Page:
I think I won by about 20 points; I scored some points from the other two cards, and a couple castles, but the bulk of my points were from the Knights.

I just wanted to check to see if maybe I missed something, but it's looking like it was just a combination of 1. Finding a particularly powerful combo and 2. Not being familiar enough with the game yet to counteract that combo.

I look forward to exploring this game more - I'm definitely not judging based on this one play.

Thanks



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Ben Kyo
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Ah, OK. Tower, Tavern, AND Paddock, and a nice straight run.

Sounds about right.

Getting all three is the trick. If you manage that in your first game, you are playing well. It's not just spotting "a combo", it's obtaining and using all but one of the powers available on the board to score. Once you've got all three, of course you are going to have a wealth of scoring options available.
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that Matt
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Also note that this was not a runaway winner situation, where the leading player's success compounds itself. You simply pursued a good strategy on the board.

Racing to horizontal line may not "seem that fun" to your opponent, but remember that said line only involves half of the available settlements at most. That scoring exhausts itself. And even if your opponent largely ignored Knights, the other best strategy on the deal is hopping like mad around the board with Paddocks leaving Hermit Fishermen and castle-dwellers everywhere. That doesn't sound too terrible.
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Carthoris Pyramidos
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A Hermit-Fisherman is worth the same 2 points as a Knight.
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Chris Schumann
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Knights can score at most 20x2 or 40 points. Hermits or Fisherman can each score 40, too. Hermits is much harder to get to 40, though, but Paddock helps with that one quite a lot.

My point is that each of those cards has the potential for the same range, and it looks like you found a good way to go. Lesson learned for both you and your opponent and hopefully the next game will be more competitive.
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Matt F
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Whizkid wrote:
Knights can score at most 20x2 or 40 points. Hermits or Fisherman can each score 40, too. Hermits is much harder to get to 40, though, but Paddock helps with that one quite a lot.

My point is that each of those cards has the potential for the same range, and it looks like you found a good way to go. Lesson learned for both you and your opponent and hopefully the next game will be more competitive.


Carthoris wrote:
A Hermit-Fisherman is worth the same 2 points as a Knight.


Yes, you are all correct, thanks! This interaction wasn't a problem per se, just a surprisingly fast/easy way to score, compared to other scoring paths that seemed to be available to us newbies. (You certainly could score as many points with Hermit-Fisherman, but it seemed like it would take many more turns).

I think the main takeaway is that, had we had this combination of special actions/Kingdom Builder cards after, say, 10 plays, it would have been more of a fun challenge for my opponent to try and creatively score in other ways, instead of just feeling that I was demolishing her using an almost "unfairly" powerful tactic.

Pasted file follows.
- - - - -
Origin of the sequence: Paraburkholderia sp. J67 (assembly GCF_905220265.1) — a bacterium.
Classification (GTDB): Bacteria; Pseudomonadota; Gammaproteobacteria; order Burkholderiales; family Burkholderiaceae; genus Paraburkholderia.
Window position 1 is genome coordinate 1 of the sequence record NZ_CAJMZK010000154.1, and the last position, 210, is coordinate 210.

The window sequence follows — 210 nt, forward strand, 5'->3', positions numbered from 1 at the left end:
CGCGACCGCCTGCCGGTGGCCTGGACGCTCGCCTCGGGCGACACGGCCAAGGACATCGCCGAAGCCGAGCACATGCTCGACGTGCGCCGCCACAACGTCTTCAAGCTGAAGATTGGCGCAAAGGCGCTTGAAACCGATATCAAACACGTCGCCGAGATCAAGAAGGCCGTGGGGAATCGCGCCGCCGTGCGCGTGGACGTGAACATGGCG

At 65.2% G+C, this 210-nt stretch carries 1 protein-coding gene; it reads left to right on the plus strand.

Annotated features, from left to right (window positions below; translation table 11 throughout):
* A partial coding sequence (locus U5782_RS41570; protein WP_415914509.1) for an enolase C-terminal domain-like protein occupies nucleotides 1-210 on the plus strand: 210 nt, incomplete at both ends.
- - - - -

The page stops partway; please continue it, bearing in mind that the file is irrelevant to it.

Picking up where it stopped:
Like I said, I think this game will get a lot of play, though, so I look forward to figuring it all out as we go along.

I'll mention, the reason I jumped on here so fast with this question (after just one play) is that my wife doesn't give games a very long leash, so I wanted to make sure right away that we were doing everything "right" and that there weren't certain setups to avoid for an enjoyable time. We made this mistake with SmashUp, which DOES seem to have combinations for newbies to avoid, and our first play was TERRIBLE. Didn't want KB to have the same fate.

Thanks again!
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Whizkid wrote:
Knights can score at most 20x2 or 40 points. Hermits or Fisherman can each score 40, too. Hermits is much harder to get to 40, though, but Paddock helps with that one quite a lot.

My point is that each of those cards has the potential for the same range, and it looks like you found a good way to go. Lesson learned for both you and your opponent and hopefully the next game will be more competitive.


Hermits is quite impossible to get to 40 (KB is usually 10 turns or less... maybe it is possible if getting quickly 2 paddock and/or other moving power,... and get nice startting-places and the field-cards that allow to start many small groups at the begining)

It really seems to be one of the less interesting cards in any case (but maybe I'm wrong in particuliars setups ?!)
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Matt F
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A follow up:

We played again, with much more naturally balanced results. The combination of special powers/Kingdom Builder cards allowed for some very interesting and diverse strategies for scoring.

My wife probably would have won, even, had I not been using one of my powers incorrectly for half the game!

To me, this is a truly fascinating game, and I can't believe all the hate it seems to get.

I look forward to exploring more card/special action combos in the future. Thanks for all your reassurances!